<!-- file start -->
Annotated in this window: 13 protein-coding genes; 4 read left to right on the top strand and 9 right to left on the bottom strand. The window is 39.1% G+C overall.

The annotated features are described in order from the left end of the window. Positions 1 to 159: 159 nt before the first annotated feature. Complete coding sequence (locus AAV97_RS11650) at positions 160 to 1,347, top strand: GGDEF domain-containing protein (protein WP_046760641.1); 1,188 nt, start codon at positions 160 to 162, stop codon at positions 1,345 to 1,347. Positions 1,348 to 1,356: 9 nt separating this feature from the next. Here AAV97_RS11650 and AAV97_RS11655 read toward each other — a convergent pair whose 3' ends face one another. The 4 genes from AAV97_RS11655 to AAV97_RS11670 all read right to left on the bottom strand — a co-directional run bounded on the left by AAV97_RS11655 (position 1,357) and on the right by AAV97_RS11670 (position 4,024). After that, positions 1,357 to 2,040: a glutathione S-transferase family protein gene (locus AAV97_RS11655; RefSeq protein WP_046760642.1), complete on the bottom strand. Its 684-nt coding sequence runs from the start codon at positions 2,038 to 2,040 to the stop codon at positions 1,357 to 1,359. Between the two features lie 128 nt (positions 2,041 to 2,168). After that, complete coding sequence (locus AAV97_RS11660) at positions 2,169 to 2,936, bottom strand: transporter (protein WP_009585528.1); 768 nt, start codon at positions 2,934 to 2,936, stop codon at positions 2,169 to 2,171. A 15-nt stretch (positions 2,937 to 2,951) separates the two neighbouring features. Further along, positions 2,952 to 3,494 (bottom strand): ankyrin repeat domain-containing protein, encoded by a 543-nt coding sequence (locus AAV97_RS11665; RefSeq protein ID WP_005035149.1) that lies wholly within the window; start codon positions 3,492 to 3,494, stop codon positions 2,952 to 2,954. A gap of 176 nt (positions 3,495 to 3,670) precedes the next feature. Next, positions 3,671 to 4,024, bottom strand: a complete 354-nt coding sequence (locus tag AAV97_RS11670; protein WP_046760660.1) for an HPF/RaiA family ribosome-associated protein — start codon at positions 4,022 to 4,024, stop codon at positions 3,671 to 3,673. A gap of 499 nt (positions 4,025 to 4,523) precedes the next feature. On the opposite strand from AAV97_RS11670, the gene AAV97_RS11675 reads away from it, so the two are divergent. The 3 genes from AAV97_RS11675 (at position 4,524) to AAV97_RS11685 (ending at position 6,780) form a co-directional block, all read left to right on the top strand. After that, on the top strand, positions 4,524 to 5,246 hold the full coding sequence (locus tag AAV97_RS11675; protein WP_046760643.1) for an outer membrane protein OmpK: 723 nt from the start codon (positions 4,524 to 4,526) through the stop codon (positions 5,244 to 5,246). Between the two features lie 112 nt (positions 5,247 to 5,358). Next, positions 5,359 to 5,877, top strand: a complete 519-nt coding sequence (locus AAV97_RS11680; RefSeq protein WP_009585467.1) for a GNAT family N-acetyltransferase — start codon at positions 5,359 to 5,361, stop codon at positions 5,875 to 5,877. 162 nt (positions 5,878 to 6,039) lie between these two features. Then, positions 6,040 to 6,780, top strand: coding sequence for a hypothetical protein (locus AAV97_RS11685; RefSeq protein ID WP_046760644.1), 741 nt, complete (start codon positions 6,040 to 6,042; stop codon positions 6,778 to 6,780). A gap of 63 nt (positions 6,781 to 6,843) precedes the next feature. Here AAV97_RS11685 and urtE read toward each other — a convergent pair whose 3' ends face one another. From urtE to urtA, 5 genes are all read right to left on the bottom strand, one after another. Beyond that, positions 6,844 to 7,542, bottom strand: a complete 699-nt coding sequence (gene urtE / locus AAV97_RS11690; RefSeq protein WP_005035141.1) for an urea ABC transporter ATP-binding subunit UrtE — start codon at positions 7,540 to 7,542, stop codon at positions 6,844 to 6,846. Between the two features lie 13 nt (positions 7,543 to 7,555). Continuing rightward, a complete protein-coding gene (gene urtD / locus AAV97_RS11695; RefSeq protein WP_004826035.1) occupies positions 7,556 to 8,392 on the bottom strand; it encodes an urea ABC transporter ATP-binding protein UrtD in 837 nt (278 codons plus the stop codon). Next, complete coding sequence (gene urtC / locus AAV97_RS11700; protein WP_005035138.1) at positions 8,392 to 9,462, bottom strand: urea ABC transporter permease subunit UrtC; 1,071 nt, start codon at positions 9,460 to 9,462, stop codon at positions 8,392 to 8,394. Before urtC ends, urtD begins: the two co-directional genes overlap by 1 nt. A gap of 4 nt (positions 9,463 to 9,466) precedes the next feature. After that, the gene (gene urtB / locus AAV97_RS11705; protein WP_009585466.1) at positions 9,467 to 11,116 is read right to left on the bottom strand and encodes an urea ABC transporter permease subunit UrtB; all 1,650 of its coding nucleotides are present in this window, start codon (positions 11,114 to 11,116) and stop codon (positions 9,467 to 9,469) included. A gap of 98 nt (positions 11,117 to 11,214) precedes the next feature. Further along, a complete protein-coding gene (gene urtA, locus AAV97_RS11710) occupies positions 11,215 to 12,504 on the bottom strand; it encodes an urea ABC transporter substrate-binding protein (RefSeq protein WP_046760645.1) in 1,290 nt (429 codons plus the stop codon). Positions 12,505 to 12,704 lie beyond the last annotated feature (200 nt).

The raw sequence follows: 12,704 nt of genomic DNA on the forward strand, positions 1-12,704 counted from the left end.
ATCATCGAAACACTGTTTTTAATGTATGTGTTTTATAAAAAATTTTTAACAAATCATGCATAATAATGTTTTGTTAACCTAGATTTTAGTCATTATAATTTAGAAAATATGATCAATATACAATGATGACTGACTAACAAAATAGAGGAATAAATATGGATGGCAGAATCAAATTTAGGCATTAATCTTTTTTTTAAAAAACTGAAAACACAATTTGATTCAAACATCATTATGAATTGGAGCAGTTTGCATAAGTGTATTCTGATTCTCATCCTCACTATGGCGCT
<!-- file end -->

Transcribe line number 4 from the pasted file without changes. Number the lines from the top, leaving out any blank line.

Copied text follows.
ATCATCGAAACACTGTTTTTAATGTATGTGTTTTATAAAAAATTTTTAACAAATCATGCATAATAATGTTTTGTTAACCTAGATTTTAGTCATTATAATTTAGAAAATATGATCAATATACAATGATGACTGACTAACAAAATAGAGGAATAAATATGGATGGCAGAATCAAATTTAGGCATTAATCTTTTTTTTAAAAAACTGAAAACACAATTTGATTCAAACATCATTATGAATTGGAGCAGTTTGCATAAGTGTATTCTGATTCTCATCCTCACTATGGCGCT